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THE DARK LIGHT

Promising, but loses its grip.

An imaginative fantasy begins with real potential but suffers from a heroine who’s a bit too flawed.

This adventure/romance provides thrills and intrigue, starting off solidly with Mia attracted to Sol, the mysterious, hunky new student with a fabulous eagle tattoo that covers his entire back. Mia realizes that the strange lights she’s seen around her rural town are connected to the disappearances of boys from the area. When her brother also disappears, Mia runs to save him but loses the necklace her mother had left her. Surreptitiously investigating Sol, she discovers that he has it. Caught, she runs from him until both are swept up into the Other Side, a video-game fantasy-style world existing in the empty spaces of our own. Mia drops her necklace yet again, only to learn that it can open the barrier between the two worlds and that the evil Suzerain, if he gets it, will use it to destroy our side. The story works well until the supposedly intelligent Mia begins causing much, if not most, of the story’s suspense by immediately doing what she has been warned not to do—which ultimately ends up driving the narrative. Those who can overlook Mia’s irritating conduct will enjoy her dangerous adventures and standard-issue budding romance with the increasingly magical Sol as they try to retrieve the necklace, rescue Mia’s brother, fight demons and learn more about Mia’s past. More focus on the intriguing fantasy world and less on Mia’s failings would help.

Promising, but loses its grip. (Fantasy. 12 & up)

Pub Date: Aug. 28, 2012

ISBN: 978-1-4424-3455-4

Page Count: 496

Publisher: Simon Pulse/Simon & Schuster

Review Posted Online: June 5, 2012

Kirkus Reviews Issue: July 1, 2012

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IF HE HAD BEEN WITH ME

There’s not much plot here, but readers will relish the opportunity to climb inside Autumn’s head.

The finely drawn characters capture readers’ attention in this debut.

Autumn and Phineas, nicknamed Finny, were born a week apart; their mothers are still best friends. Growing up, Autumn and Finny were like peas in a pod despite their differences: Autumn is “quirky and odd,” while Finny is “sweet and shy and everyone like[s] him.” But in eighth grade, Autumn and Finny stop being friends due to an unexpected kiss. They drift apart and find new friends, but their friendship keeps asserting itself at parties, shared holiday gatherings and random encounters. In the summer after graduation, Autumn and Finny reconnect and are finally ready to be more than friends. But on August 8, everything changes, and Autumn has to rely on all her strength to move on. Autumn’s coming-of-age is sensitively chronicled, with a wide range of experiences and events shaping her character. Even secondary characters are well-rounded, with their own histories and motivations.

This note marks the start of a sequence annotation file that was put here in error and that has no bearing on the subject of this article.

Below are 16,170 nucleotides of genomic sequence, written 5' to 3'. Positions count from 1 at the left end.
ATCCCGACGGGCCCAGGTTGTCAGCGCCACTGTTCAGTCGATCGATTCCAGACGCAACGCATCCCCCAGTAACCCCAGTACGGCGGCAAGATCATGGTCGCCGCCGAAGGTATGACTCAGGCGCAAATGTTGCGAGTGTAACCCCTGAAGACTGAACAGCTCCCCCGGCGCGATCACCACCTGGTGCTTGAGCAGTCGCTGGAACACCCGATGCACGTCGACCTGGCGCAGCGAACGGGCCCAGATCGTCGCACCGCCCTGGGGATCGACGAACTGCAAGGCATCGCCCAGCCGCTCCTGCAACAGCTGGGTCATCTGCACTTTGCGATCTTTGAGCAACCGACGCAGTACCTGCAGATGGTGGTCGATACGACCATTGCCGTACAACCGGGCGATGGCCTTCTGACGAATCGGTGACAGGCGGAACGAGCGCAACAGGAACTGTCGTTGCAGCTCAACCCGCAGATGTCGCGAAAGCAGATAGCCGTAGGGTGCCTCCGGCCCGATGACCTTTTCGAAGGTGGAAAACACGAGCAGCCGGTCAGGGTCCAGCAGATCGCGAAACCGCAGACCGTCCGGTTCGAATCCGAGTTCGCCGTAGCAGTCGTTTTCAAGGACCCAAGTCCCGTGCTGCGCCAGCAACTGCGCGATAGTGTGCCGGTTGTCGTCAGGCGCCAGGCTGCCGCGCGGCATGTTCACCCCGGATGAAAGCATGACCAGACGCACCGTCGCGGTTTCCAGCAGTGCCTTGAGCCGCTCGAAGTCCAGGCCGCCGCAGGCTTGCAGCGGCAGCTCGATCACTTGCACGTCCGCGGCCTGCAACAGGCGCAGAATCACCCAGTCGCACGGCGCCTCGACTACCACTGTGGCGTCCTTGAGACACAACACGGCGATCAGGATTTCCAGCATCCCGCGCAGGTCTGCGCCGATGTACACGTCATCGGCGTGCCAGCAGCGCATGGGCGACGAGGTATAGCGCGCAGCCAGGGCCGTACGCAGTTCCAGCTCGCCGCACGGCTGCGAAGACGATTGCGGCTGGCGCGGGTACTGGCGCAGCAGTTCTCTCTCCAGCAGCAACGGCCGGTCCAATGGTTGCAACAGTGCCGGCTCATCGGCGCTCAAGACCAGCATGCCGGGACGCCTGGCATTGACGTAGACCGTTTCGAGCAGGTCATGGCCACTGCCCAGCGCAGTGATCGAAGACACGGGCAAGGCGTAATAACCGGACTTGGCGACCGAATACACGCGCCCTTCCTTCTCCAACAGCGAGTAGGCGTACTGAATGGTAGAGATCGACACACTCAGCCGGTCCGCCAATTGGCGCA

There’s not much plot here, but readers will relish the opportunity to climb inside Autumn’s head.   (Fiction. 14 & up)

Pub Date: April 1, 2013

ISBN: 978-1-4022-7782-5

Page Count: 336

Publisher: Sourcebooks Fire

Review Posted Online: Feb. 12, 2013

Kirkus Reviews Issue: March 1, 2013

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POWERLESS

From the Powerless Trilogy series , Vol. 1

A lackluster and sometimes disturbing mishmash of overused tropes.

The Plague has left a population divided between Elites and Ordinaries—those who have powers and those who don’t; now, an Ordinary teen fights for her life.

Paedyn Gray witnessed the king kill her father five years ago, and she’s been thieving and sleeping rough ever since, all while faking Psychic abilities. When she inadvertently saves the life of Prince Kai, she becomes embroiled in the Purging Trials, a competition to commemorate the sickness that killed most of the kingdom’s Ordinaries. Kai’s duties as the future Enforcer include eradicating any remaining Ordinaries, and these Trials are his chance to prove that he’s internalized his brutal training. But Kai can’t help but find Pae’s blue eyes, silver hair, and unabashed attitude enchanting. She likewise struggles to resist his stormy gray eyes, dark hair, and rakish behavior, even as they’re pitted against each other in the Trials and by the king himself. Scenes and concepts that are strongly reminiscent of the Hunger Games fall flat: They aren’t bolstered by the original’s heart or worldbuilding logic that would have justified a few extreme story elements. Illogical leaps and inconsistent characterizations abound, with lighthearted romantic interludes juxtaposed against genocide, child abuse, and sadism. These elements, which are not sufficiently addressed, combined with the use of ableist language, cannot be erased by any amount of romantic banter. Main characters are cued white; the supporting cast has some brown-skinned characters.

A lackluster and sometimes disturbing mishmash of overused tropes. (map) (Fantasy. 14-18)

Pub Date: Nov. 7, 2023

ISBN: 9798987380406

Page Count: 538

Publisher: Simon & Schuster

Review Posted Online: Sept. 9, 2023

Kirkus Reviews Issue: Oct. 1, 2023

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